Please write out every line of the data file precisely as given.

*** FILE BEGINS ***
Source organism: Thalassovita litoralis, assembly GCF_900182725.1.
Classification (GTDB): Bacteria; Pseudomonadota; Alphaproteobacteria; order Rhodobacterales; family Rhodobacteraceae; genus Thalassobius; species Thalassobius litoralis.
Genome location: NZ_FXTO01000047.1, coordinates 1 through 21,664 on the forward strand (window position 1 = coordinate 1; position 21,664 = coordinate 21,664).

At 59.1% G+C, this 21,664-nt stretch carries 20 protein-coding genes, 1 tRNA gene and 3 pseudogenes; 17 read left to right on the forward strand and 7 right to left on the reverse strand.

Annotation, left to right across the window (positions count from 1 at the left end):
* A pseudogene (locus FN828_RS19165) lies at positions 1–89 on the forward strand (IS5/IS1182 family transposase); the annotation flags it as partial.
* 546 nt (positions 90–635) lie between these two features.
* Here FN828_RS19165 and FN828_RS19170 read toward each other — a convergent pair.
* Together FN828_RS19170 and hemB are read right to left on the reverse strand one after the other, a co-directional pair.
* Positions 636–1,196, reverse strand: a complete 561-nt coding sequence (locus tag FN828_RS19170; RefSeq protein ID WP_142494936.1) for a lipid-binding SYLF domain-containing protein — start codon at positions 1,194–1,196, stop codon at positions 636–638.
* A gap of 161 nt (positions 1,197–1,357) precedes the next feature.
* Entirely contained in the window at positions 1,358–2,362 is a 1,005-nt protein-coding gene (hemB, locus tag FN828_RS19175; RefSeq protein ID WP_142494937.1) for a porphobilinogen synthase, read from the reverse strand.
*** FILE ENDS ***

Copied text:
Source organism: Thalassovita litoralis, assembly GCF_900182725.1.
Classification (GTDB): Bacteria; Pseudomonadota; Alphaproteobacteria; order Rhodobacterales; family Rhodobacteraceae; genus Thalassobius; species Thalassobius litoralis.
Genome location: NZ_FXTO01000047.1, coordinates 1 through 21,664 on the forward strand (window position 1 = coordinate 1; position 21,664 = coordinate 21,664).

At 59.1% G+C, this 21,664-nt stretch carries 20 protein-coding genes, 1 tRNA gene and 3 pseudogenes; 17 read left to right on the forward strand and 7 right to left on the reverse strand.

Annotation, left to right across the window (positions count from 1 at the left end):
* A pseudogene (locus FN828_RS19165) lies at positions 1–89 on the forward strand (IS5/IS1182 family transposase); the annotation flags it as partial.
* 546 nt (positions 90–635) lie between these two features.
* Here FN828_RS19165 and FN828_RS19170 read toward each other — a convergent pair.
* Together FN828_RS19170 and hemB are read right to left on the reverse strand one after the other, a co-directional pair.
* Positions 636–1,196, reverse strand: a complete 561-nt coding sequence (locus tag FN828_RS19170; RefSeq protein ID WP_142494936.1) for a lipid-binding SYLF domain-containing protein — start codon at positions 1,194–1,196, stop codon at positions 636–638.
* A gap of 161 nt (positions 1,197–1,357) precedes the next feature.
* Entirely contained in the window at positions 1,358–2,362 is a 1,005-nt protein-coding gene (hemB, locus tag FN828_RS19175; RefSeq protein ID WP_142494937.1) for a porphobilinogen synthase, read from the reverse strand.